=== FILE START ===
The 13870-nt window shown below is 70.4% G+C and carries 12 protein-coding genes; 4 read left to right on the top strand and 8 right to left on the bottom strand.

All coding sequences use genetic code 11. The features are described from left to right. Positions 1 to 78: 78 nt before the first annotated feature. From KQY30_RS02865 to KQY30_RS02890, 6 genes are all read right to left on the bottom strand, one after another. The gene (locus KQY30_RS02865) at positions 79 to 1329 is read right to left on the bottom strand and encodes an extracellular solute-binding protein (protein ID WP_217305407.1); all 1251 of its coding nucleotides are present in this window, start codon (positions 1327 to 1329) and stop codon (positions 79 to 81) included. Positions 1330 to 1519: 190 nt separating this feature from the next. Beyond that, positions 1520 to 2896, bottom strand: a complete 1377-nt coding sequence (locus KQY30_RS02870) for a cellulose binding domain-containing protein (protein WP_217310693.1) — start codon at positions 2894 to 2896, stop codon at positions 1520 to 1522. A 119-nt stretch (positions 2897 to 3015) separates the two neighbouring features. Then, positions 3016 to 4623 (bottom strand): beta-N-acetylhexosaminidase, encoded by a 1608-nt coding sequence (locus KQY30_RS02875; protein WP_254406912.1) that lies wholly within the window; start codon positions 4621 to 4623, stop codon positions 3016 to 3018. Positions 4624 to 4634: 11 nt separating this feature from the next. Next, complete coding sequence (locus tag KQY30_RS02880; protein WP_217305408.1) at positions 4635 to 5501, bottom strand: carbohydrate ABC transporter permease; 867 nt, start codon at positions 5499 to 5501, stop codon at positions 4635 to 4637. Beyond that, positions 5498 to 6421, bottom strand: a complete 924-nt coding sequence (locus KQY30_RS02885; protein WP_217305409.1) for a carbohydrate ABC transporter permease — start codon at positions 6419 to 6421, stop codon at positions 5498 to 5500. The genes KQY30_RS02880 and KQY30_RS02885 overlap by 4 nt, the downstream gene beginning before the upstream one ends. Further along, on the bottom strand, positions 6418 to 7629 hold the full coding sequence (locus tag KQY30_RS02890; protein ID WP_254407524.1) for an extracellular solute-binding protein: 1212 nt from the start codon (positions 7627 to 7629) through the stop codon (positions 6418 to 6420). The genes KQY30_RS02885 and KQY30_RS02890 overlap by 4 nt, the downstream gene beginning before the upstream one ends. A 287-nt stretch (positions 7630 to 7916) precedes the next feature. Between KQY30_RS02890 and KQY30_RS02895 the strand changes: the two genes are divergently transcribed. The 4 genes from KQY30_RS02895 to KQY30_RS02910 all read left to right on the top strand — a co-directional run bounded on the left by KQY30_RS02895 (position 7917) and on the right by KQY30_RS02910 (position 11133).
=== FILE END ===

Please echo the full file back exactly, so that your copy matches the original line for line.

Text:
The 13870-nt window shown below is 70.4% G+C and carries 12 protein-coding genes; 4 read left to right on the top strand and 8 right to left on the bottom strand.

All coding sequences use genetic code 11. The features are described from left to right. Positions 1 to 78: 78 nt before the first annotated feature. From KQY30_RS02865 to KQY30_RS02890, 6 genes are all read right to left on the bottom strand, one after another. The gene (locus KQY30_RS02865) at positions 79 to 1329 is read right to left on the bottom strand and encodes an extracellular solute-binding protein (protein ID WP_217305407.1); all 1251 of its coding nucleotides are present in this window, start codon (positions 1327 to 1329) and stop codon (positions 79 to 81) included. Positions 1330 to 1519: 190 nt separating this feature from the next. Beyond that, positions 1520 to 2896, bottom strand: a complete 1377-nt coding sequence (locus KQY30_RS02870) for a cellulose binding domain-containing protein (protein WP_217310693.1) — start codon at positions 2894 to 2896, stop codon at positions 1520 to 1522. A 119-nt stretch (positions 2897 to 3015) separates the two neighbouring features. Then, positions 3016 to 4623 (bottom strand): beta-N-acetylhexosaminidase, encoded by a 1608-nt coding sequence (locus KQY30_RS02875; protein WP_254406912.1) that lies wholly within the window; start codon positions 4621 to 4623, stop codon positions 3016 to 3018. Positions 4624 to 4634: 11 nt separating this feature from the next. Next, complete coding sequence (locus tag KQY30_RS02880; protein WP_217305408.1) at positions 4635 to 5501, bottom strand: carbohydrate ABC transporter permease; 867 nt, start codon at positions 5499 to 5501, stop codon at positions 4635 to 4637. Beyond that, positions 5498 to 6421, bottom strand: a complete 924-nt coding sequence (locus KQY30_RS02885; protein WP_217305409.1) for a carbohydrate ABC transporter permease — start codon at positions 6419 to 6421, stop codon at positions 5498 to 5500. The genes KQY30_RS02880 and KQY30_RS02885 overlap by 4 nt, the downstream gene beginning before the upstream one ends. Further along, on the bottom strand, positions 6418 to 7629 hold the full coding sequence (locus tag KQY30_RS02890; protein ID WP_254407524.1) for an extracellular solute-binding protein: 1212 nt from the start codon (positions 7627 to 7629) through the stop codon (positions 6418 to 6420). The genes KQY30_RS02885 and KQY30_RS02890 overlap by 4 nt, the downstream gene beginning before the upstream one ends. A 287-nt stretch (positions 7630 to 7916) precedes the next feature. Between KQY30_RS02890 and KQY30_RS02895 the strand changes: the two genes are divergently transcribed. The 4 genes from KQY30_RS02895 to KQY30_RS02910 all read left to right on the top strand — a co-directional run bounded on the left by KQY30_RS02895 (position 7917) and on the right by KQY30_RS02910 (position 11133).